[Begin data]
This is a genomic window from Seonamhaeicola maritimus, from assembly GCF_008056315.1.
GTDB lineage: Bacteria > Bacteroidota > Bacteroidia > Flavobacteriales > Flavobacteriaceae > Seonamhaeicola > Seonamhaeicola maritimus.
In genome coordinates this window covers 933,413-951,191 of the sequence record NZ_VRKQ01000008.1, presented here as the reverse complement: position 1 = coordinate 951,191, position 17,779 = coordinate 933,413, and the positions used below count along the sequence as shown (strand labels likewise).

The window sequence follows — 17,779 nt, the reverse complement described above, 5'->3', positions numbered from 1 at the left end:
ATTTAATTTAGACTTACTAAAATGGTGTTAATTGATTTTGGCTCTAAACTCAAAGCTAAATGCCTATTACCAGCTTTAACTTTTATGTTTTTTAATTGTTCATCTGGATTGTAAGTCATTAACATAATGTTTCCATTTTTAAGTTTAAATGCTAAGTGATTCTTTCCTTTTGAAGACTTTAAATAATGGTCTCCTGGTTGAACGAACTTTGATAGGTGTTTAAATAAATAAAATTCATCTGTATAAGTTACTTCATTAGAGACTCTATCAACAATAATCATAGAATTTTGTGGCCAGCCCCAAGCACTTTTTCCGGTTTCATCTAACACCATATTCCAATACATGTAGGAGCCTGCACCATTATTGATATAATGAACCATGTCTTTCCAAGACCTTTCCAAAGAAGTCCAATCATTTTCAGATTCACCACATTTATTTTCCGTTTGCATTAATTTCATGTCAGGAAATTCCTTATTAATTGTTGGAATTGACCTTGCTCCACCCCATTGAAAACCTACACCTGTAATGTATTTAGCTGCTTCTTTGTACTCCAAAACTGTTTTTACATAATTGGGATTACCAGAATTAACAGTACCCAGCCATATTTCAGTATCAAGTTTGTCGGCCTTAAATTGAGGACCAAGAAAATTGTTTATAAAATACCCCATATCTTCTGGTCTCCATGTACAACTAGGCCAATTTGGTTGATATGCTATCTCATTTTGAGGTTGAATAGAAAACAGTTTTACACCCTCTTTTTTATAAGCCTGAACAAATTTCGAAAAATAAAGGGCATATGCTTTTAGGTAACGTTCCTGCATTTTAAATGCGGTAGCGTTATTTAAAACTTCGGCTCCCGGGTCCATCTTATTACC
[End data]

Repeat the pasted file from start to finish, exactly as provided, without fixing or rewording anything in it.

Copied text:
This is a genomic window from Seonamhaeicola maritimus, from assembly GCF_008056315.1.
GTDB lineage: Bacteria > Bacteroidota > Bacteroidia > Flavobacteriales > Flavobacteriaceae > Seonamhaeicola > Seonamhaeicola maritimus.
In genome coordinates this window covers 933,413-951,191 of the sequence record NZ_VRKQ01000008.1, presented here as the reverse complement: position 1 = coordinate 951,191, position 17,779 = coordinate 933,413, and the positions used below count along the sequence as shown (strand labels likewise).

The window sequence follows — 17,779 nt, the reverse complement described above, 5'->3', positions numbered from 1 at the left end:
ATTTAATTTAGACTTACTAAAATGGTGTTAATTGATTTTGGCTCTAAACTCAAAGCTAAATGCCTATTACCAGCTTTAACTTTTATGTTTTTTAATTGTTCATCTGGATTGTAAGTCATTAACATAATGTTTCCATTTTTAAGTTTAAATGCTAAGTGATTCTTTCCTTTTGAAGACTTTAAATAATGGTCTCCTGGTTGAACGAACTTTGATAGGTGTTTAAATAAATAAAATTCATCTGTATAAGTTACTTCATTAGAGACTCTATCAACAATAATCATAGAATTTTGTGGCCAGCCCCAAGCACTTTTTCCGGTTTCATCTAACACCATATTCCAATACATGTAGGAGCCTGCACCATTATTGATATAATGAACCATGTCTTTCCAAGACCTTTCCAAAGAAGTCCAATCATTTTCAGATTCACCACATTTATTTTCCGTTTGCATTAATTTCATGTCAGGAAATTCCTTATTAATTGTTGGAATTGACCTTGCTCCACCCCATTGAAAACCTACACCTGTAATGTATTTAGCTGCTTCTTTGTACTCCAAAACTGTTTTTACATAATTGGGATTACCAGAATTAACAGTACCCAGCCATATTTCAGTATCAAGTTTGTCGGCCTTAAATTGAGGACCAAGAAAATTGTTTATAAAATACCCCATATCTTCTGGTCTCCATGTACAACTAGGCCAATTTGGTTGATATGCTATCTCATTTTGAGGTTGAATAGAAAACAGTTTTACACCCTCTTTTTTATAAGCCTGAACAAATTTCGAAAAATAAAGGGCATATGCTTTTAGGTAACGTTCCTGCATTTTAAATGCGGTAGCGTTATTTAAAACTTCGGCTCCCGGGTCCATCTTATTACC